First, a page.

This article documents and analyses the uneasy, if not contradictory, relationship between service learning and liberal arts thinking in an undergraduate programme in Global Development Studies (GDS) at a North American University. As an undergraduate, Cororaton participated in a service-learning project to build a greenhouse in Mongolia; at the same time, the curriculum of her major (GDS, a programme directed by Handler) was developing a critique of such service projects, focusing on their lack of political self-consciousness. The authors contextualise the story within the university's ongoing attempts to enhance its global profile.
Claire Cororaton and Richard Handler
This article explores representations emergent in discourse about service learning in an effort to understand what gives the notion special value. A job presentation of a candidate for dean of faculty, articles published in a college newspaper, descriptions posted on a college website and commentary offered in an interview with a student demonstrate that representations of service learning are salient in multiple contexts and presuppose the potential to transform the lives of everyone involved. This article identifies one of the discursive constructs making transformation possible – even inevitable – in reflections on service learning, and uses the construct to explore how it shapes a single instance of service learning's failure.
Service learning and other engaged scholarship programmes ideally operate in an academic framework to enhance student understanding of citizenship and community engagement. In reality, given the constraints on institutional budgets, such programmes are likely to be underfunded and academically understaffed. Structured as choices on an institutional menu, programmes are routinely touted as transformative though what they transform may be indeterminate. The ways in which such programmes are presented encourage students to interpret transformation as personal experience, valued to the extent that students can do good in the world by acting as agents of progress, solving problems for people imagined to need their expertise, ideally in exotic settings as unlike students' routine lives as possible, while students develop skills and connections useful in their post-college careers. This construction of engaged scholarship readily lends itself to institutional promotional language but can undermine students' effective action in actual projects.
This article explores the everyday experiences of minority ethnic students at a university in the West Midlands. Based on interviews with 23 second-level students taking Sociology modules, it seeks to highlight the key social, personal and pedagogic issues for this group of minority ethnic students and to deepen understandings of cultural identity and exchange on campus. The students' multiple narratives and voices are central to the article, as is the possibility that there are multiple ways of experiencing teaching and learning at a university.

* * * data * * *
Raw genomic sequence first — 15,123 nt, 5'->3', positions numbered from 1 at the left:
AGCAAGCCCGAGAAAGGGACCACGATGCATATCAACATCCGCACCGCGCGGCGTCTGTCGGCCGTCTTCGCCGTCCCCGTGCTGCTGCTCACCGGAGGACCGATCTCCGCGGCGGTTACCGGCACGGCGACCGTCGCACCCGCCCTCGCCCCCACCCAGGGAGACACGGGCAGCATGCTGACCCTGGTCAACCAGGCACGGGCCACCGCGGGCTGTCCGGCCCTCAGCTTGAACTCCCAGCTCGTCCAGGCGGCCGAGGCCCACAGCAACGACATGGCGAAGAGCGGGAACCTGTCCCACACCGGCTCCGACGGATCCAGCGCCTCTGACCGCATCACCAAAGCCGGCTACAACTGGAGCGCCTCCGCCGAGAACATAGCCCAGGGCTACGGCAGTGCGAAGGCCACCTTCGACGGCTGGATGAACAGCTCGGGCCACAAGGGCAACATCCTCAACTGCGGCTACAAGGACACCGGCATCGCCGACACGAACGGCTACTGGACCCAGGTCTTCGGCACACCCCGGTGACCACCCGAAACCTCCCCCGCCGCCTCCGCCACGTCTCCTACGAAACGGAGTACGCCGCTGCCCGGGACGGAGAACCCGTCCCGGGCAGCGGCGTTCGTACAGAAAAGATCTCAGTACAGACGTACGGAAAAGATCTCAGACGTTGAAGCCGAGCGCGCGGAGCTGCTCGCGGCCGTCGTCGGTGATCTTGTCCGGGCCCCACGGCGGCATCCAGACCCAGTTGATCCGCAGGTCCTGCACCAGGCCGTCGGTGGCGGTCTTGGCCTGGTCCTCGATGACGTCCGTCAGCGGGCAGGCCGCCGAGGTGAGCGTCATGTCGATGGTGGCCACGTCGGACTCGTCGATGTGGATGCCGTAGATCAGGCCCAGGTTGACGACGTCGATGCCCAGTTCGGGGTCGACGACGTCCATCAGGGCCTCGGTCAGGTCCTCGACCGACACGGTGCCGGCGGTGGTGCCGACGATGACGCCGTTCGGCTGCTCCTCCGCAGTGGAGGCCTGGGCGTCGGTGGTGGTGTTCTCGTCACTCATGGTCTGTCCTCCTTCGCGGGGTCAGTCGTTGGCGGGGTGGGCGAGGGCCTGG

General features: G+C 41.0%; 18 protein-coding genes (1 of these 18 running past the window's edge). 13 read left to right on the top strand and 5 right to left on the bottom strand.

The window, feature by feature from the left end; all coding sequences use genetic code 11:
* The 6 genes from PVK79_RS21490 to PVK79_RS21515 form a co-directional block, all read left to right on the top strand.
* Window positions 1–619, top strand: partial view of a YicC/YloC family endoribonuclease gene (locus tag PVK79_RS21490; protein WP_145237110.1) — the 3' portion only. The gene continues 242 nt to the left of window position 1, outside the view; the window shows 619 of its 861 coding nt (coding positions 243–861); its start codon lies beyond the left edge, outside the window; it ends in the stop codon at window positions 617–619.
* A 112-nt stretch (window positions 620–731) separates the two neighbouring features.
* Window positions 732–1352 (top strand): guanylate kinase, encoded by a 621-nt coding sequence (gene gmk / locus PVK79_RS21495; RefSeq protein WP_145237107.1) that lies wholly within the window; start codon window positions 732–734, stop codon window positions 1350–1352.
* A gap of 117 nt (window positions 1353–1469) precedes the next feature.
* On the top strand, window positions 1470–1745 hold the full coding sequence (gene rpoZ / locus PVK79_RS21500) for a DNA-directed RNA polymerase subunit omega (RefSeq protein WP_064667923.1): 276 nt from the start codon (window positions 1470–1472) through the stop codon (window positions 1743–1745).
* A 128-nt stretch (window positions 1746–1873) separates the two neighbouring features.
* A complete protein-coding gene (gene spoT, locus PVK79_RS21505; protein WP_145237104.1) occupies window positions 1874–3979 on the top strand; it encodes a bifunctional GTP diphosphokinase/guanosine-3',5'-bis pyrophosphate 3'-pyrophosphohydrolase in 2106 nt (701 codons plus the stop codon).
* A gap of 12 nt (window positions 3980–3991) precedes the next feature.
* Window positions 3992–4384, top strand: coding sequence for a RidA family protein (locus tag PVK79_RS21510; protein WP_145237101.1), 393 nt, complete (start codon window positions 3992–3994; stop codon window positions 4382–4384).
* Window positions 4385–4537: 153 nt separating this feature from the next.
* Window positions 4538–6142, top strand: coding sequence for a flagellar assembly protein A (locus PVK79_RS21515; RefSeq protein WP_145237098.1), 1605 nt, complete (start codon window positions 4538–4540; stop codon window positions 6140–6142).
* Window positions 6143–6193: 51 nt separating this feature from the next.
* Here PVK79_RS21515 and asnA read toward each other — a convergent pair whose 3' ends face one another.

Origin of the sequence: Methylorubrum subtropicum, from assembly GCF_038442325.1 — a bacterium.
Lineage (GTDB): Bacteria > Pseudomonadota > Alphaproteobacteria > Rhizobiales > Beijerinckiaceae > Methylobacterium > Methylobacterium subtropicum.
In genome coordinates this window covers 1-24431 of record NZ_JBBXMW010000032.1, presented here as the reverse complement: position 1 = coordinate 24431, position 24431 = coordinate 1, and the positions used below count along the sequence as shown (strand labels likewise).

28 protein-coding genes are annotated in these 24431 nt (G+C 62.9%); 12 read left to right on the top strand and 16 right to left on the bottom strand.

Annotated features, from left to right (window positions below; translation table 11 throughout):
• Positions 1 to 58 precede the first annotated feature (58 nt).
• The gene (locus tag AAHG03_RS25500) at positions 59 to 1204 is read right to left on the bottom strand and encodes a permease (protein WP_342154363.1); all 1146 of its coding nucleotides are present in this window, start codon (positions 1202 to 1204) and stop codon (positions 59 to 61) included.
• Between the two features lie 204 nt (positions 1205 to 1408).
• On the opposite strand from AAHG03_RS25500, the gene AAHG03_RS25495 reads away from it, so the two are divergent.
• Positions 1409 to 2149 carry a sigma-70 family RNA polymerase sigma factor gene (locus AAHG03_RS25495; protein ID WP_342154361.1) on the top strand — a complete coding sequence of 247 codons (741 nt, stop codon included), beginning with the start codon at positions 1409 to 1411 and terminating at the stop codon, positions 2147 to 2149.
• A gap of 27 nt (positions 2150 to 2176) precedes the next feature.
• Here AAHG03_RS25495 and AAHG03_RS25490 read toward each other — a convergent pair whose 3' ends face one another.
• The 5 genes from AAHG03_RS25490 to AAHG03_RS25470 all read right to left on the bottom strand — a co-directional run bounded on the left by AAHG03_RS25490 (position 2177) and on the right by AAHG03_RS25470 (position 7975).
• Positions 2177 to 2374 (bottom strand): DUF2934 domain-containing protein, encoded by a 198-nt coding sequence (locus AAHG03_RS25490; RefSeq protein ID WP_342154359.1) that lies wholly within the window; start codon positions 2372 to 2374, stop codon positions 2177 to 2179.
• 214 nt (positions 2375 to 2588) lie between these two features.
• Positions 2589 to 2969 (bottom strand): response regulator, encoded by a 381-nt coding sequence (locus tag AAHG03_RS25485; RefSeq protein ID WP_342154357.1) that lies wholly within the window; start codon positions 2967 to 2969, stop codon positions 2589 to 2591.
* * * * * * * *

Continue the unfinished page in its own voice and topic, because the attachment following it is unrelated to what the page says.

The article investigates how university lecturers taking part in the compulsory teacher training at Stockholm University (SU) conceive of the effects of standardised and formalised training on their teaching. The study explores the emotions and responses evoked among academics when everyone is required to embrace the same pedagogic philosophy of constructive alignment (Biggs 2003), adopt the language of learning outcomes and assign the same standards to diverse academic practices. The article attempts to shed light on different conceptions of the quality of teaching and learning in higher education and the interplay between the lecturers' values of academic freedom, collegiality and disciplinary expertise and the university leadership's values of efficiency, accountability and measurability of performance. The article considers how these conceptions coexist and are negotiated within the university as an organisation.
Marcela Vásquez-León, Brian Burke and Lucero Radonic
A critical interest of applied anthropology is to educate students to be theoretically grounded and capable of assuming a level of social responsibility that extends beyond academia. In this paper, we reflect on the issue of student preparation for work in the policy arena by focusing on the experiences of a five-year applied research project that examines agricultural cooperatives as situated agents of change and grassroots development. The project has completed three field seasons in Brazil and Paraguay in which student researchers, including anthropology graduate students from the University of Arizona and in-country undergraduate students from partner universities, have been an integral part. The paper focuses on strategies developed in the research process that enhance student learning. Community Based Research, learning to work through research teams, and creating community-university partnerships constitute the bases of a project that emphasises student learning in the process of doing research and forming collaborations.